Two electric guitars playing power chords are layered in the top two tracks, and panned opposite each other. The doubled acoustic guitar part (bottom track) adds a bright, percussive quality on top of the power chords.
Overdubbing multiple rhythm
guitars—called layering—is a common
technique for producing a bigger sound.
But is that invariably the case? There’s
more than one way to layer guitars, and
these tips will help you choose the right
1 Do No Harm
Some guitarists reflexively layer
guitars, but don’t ask themselves
whether it’s really necessary. A
friend, Avid’s Mark Williams, once said,
“As soon as you put on that second guitar
part, you’re going in the wrong direction.”
That’s not always true, but I know what
he means. A single guitar part has definition,
and can stand out in a track as
a distinct sound. Layers are more indistinct,
as the additional parts can “step
on” each other. Sure, there are situations
where layering is great, but Jimi Hendrix
almost never layered—except for doing
overdubs as a sort of counterpoint lines.
One guitar part said what needed to be
said. So if a part doesn’t need to be layered,
2 Go Small
Paradoxically, layering can actually
provide “smaller” sounds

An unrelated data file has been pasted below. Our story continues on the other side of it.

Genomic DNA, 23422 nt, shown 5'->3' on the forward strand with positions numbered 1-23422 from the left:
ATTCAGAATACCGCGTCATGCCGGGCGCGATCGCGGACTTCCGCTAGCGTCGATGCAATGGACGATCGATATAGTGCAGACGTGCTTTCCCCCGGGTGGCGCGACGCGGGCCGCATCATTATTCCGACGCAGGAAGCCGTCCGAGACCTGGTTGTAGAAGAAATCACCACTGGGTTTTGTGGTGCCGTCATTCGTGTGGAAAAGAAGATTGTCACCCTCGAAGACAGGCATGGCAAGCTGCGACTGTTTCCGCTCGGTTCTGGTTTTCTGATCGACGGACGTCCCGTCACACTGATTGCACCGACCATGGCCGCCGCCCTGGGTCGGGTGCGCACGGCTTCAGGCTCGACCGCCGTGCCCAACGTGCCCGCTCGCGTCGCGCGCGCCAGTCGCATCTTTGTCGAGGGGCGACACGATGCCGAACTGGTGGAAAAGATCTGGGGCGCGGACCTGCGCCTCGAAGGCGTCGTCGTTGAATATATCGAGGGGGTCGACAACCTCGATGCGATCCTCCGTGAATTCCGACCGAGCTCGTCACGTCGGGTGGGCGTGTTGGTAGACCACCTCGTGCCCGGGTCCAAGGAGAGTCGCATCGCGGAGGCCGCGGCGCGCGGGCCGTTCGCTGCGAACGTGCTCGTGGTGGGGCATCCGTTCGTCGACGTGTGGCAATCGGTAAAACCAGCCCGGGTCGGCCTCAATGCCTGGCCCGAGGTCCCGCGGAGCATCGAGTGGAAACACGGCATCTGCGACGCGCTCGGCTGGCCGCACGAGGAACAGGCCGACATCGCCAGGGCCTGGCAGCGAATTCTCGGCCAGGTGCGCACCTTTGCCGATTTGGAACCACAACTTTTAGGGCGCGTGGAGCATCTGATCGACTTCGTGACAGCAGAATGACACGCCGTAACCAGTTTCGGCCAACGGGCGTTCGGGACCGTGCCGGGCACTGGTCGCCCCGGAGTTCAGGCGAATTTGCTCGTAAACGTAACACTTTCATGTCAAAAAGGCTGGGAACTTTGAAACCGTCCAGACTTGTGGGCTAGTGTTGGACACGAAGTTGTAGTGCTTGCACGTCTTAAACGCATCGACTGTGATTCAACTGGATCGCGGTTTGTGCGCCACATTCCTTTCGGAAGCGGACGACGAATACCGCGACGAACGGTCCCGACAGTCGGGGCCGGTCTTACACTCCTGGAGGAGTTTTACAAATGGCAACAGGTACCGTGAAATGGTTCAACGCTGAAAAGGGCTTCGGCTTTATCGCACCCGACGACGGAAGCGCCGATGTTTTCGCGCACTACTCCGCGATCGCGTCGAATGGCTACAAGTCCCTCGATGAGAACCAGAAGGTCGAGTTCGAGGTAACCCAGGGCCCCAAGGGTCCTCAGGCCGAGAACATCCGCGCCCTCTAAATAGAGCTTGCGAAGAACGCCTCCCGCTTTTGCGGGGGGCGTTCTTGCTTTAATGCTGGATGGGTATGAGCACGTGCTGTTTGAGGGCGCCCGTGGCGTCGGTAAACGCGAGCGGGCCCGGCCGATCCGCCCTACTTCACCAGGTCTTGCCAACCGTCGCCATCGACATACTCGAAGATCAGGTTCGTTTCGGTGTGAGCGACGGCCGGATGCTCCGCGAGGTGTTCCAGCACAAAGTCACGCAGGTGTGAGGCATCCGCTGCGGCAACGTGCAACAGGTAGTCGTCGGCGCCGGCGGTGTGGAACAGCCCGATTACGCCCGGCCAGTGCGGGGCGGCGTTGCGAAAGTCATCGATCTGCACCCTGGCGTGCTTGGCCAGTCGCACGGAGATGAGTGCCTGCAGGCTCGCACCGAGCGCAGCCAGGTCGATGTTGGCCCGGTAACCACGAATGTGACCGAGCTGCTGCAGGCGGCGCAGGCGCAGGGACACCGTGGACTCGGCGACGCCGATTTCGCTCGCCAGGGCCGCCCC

that sit better in the background—
particularly with power chords.
To do this, layer by overdubbing the same
sound, using the same guitar, and panned
to the same position. The parts will tend
to blur into more of a texture, and, if
mixed at moderate levels, that texture
will sit in a track as a more background
than foreground part. To place the part
even further back, roll off the highs a bit
for warmth, and pull back a little on the
low end to leave more room for the bass
and kick drum to give the textured part
its own sonic space.
3 Churn It Up
Taking the aforementioned
“small” approach, you can mix
the guitar tracks up, and not roll
back highs and lows, if there aren’t a lot of
other instruments playing. This gives you
a full, churning sound. Check out Never
Mind the Bollocks, Here’s the Sex Pistols for
a great example of how this kind of layering
can drive a song when mixed high.
4 Go Big
For this, set up different layered
sounds—like splitting a guitar
into two cabs, miking each one
separately, and then panning them opposite
of each other (of course, this is very
easy to do in the virtual world with amp
sims). Layering in this manner preserves
the distinct nature of each sound, and lets
them stand on their own—yet the two
parts will multiply into something bigger.
Often, when mixing with other instruments—
such as piano—I’ll pan one amp
cab left and the other to center, with the
left piano panned center and right piano
panned right. This makes for a big, distinct
If you really want to push a
chorus, don’t reach for another
overdub of fuzzed-out power chords.
Instead, grab an acoustic guitar and layer
it instead (see screen shot above). The
percussive, bright nature of the acoustic
will serve as a perfect complement to the
distorted power chord sludge. Combining
clean acoustic and distorted electric
guitars worked for Led Zeppelin, and it
can work for you, too.
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